I held my tongue during the whole Josh Hancock thing. At first it was tragic and there was nothing I could say that hadn't been said already. Then the word came out that he was drunk, not wearing his seat belt, on his cell phone, and possibly high. I held my tongue again because it was too soon to mention that although tragic, you tempt fate when you get in a car so drunk.
Now, the pitcher's father is suing the restaurant for overserving his son alcohol, the tow truck company of the truck he hit, and the car that the tow was attending too. Once again, I will reiterate that any death is tragic and I understand that Josh's father, Dean, is grieving over his son. But others shouldn't have to pay because Josh Hancock made a stupid fatal mistake.
Restaurants are legally obligated to cut off customers and even call them a cab when they can't think they can drive. "Appears drunk" is often a judgemental call and it's probably even tougher to tell a local major league baseball player he's had enough. Nonetheless, when someone is twice the legal limit, it should be easy enough to tell and you shouldn't let him drive. Though the restaurant isn't fully at fault -- that would be the guy who was actually driving drunk -- they had a duty that they possible shirked. So this part of the lawsuit is valid.
But the tow truck that Hancock crashed into and the owner of the car being towed? This seems ridiculous to me. You're hit by a guy drunk and on a cell phone and you're expected to pay up? And the guy who's car was being towed? Why should these people pay for someone's mistake? Dean Hancock is suing the guy in the car because the driver shouldn't have gone too far where he'd stall on an interstate and should have gotten his car over. I'm sorry, but I've been in situations where cars just stall. On the George Washington Bridge (in all fairness, this turned out to be one hell of a night - Tom).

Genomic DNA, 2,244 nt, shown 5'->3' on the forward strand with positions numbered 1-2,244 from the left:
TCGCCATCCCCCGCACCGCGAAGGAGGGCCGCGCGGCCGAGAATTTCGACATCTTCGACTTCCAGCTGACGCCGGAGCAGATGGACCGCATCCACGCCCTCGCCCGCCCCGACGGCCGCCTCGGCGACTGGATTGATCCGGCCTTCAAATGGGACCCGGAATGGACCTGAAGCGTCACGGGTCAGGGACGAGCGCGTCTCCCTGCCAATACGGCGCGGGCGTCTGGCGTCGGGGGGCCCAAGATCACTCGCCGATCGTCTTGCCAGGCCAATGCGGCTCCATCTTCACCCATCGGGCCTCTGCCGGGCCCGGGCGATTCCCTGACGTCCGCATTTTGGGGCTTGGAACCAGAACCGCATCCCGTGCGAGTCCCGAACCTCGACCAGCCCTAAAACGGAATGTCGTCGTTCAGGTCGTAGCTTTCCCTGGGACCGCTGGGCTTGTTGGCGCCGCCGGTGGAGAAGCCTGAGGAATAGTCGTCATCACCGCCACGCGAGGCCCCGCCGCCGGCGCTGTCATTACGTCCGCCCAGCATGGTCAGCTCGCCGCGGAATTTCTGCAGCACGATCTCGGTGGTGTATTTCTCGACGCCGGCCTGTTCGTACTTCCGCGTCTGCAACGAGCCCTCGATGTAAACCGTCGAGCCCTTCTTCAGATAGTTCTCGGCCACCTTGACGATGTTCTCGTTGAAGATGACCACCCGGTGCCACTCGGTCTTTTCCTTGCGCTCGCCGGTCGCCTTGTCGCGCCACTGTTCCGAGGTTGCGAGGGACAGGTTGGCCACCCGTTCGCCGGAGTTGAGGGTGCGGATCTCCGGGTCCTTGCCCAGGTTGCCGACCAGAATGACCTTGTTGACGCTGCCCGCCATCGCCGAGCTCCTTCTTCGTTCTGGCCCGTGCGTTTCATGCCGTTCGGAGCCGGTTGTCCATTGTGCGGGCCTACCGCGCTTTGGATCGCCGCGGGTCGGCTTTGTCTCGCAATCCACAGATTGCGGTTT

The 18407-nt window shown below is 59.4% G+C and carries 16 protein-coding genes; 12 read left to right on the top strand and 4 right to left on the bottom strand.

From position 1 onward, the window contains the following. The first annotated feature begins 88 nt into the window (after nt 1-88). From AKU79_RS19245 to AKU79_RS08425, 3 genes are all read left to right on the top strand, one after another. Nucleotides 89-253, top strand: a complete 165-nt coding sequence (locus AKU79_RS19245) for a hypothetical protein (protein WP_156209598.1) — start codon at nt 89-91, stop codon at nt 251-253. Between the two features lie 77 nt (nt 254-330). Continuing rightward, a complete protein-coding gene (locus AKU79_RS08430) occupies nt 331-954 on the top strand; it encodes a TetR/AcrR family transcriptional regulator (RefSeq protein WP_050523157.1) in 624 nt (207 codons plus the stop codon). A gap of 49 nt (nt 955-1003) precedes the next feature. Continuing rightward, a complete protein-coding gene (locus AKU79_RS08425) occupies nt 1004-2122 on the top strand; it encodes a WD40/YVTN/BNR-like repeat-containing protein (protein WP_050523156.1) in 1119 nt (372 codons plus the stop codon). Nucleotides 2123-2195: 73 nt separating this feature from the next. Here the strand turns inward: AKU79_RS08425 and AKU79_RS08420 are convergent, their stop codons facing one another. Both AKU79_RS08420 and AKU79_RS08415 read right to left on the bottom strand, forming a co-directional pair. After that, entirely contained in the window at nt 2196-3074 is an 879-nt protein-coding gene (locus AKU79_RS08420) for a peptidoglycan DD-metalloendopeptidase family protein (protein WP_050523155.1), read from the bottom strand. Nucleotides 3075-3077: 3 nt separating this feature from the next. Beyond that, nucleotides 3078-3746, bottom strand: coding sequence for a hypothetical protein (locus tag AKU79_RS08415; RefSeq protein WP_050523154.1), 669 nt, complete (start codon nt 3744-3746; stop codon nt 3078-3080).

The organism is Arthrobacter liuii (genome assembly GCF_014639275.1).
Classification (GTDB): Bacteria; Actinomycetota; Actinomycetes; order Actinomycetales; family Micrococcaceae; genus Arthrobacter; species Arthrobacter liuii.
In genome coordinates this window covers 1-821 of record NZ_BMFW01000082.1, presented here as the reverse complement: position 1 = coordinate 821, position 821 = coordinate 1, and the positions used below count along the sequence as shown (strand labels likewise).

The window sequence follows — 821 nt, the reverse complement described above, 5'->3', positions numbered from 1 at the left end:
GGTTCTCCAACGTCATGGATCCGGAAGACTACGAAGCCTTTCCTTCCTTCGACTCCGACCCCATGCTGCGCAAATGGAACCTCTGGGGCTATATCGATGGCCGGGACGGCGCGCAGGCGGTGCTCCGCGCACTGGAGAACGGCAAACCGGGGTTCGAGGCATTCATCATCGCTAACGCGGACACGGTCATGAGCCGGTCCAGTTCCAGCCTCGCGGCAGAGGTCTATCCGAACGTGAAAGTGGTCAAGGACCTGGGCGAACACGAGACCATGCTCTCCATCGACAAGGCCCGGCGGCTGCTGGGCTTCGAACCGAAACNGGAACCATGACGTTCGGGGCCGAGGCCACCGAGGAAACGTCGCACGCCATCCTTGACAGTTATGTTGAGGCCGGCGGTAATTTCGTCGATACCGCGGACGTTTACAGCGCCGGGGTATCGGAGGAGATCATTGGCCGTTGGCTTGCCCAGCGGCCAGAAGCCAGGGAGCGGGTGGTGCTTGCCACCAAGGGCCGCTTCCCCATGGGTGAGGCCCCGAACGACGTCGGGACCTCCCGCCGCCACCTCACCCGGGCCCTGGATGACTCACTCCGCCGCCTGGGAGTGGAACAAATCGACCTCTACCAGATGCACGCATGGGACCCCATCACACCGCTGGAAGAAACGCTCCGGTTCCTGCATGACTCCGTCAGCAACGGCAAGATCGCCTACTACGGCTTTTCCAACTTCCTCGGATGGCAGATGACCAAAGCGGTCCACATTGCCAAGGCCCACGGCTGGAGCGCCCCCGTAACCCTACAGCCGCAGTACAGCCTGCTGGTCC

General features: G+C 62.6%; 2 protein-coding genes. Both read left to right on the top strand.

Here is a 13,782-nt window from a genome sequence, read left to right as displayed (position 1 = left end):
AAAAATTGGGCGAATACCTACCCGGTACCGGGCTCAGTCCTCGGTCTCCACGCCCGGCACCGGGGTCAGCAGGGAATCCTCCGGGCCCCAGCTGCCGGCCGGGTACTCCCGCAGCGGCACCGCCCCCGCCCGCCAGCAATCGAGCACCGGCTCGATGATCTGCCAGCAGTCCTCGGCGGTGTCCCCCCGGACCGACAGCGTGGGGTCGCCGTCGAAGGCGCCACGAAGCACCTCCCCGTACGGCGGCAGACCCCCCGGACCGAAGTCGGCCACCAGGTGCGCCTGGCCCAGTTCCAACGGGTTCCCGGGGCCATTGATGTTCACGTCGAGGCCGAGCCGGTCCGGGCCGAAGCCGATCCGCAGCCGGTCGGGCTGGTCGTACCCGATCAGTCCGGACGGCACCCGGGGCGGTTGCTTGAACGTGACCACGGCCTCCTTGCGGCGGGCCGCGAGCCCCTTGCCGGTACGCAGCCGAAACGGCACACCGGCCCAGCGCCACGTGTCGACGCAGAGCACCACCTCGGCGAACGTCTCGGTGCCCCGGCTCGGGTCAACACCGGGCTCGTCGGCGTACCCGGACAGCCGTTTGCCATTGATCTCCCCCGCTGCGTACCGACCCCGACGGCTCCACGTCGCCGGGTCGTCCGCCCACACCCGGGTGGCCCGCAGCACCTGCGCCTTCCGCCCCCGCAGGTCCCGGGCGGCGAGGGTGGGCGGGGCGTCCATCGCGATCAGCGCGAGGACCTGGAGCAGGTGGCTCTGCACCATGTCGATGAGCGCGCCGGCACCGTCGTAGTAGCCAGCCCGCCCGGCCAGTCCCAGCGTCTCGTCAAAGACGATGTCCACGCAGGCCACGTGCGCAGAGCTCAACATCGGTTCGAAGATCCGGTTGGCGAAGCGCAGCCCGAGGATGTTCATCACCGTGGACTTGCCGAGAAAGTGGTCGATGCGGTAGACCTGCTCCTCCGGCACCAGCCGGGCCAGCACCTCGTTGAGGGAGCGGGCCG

Josh should have been more responsible and because of that, he lost his life. Yes, there could have been someone at that restaurant that should have stopped him, but when it comes down to it, he's the one who got into the car and drove.
Dean Hancock would be better off using his son's tragic death as a tool to try to deter others from making the same mistake instead of blindly pointing fingers at others. As I said, Hancock probably should have been cut off -- I have to clarify before people jump down my throat on this -- but in the end, the largest responsibility should fall on the person driving.
In general, few take responsibility for their actions in the world of sports. Floyd Landis blames everyone for failing his urine test -- and his friends personally harass those testifying against them. How many baseball players "unknowingly" took steroids? As public figures, and even more importantly, role models, athletes should own up to their mistakes instead of passing the blame. In the case of Dean Hancock, more is involved than just trying to avoid blame. There's grief and anger involved, and trying to sort through an extremely difficult time. But a poor guy who's car was getting towed shouldn't have to take the blame for someone else's bad judgment.
The world of sports is supposed to be something sacred according to some, though I don't fully agree. Hopefully, those involved in sports will start showing accountability across the board to set examples for those watching, especially kids. Then, maybe sports will actually be something sacred.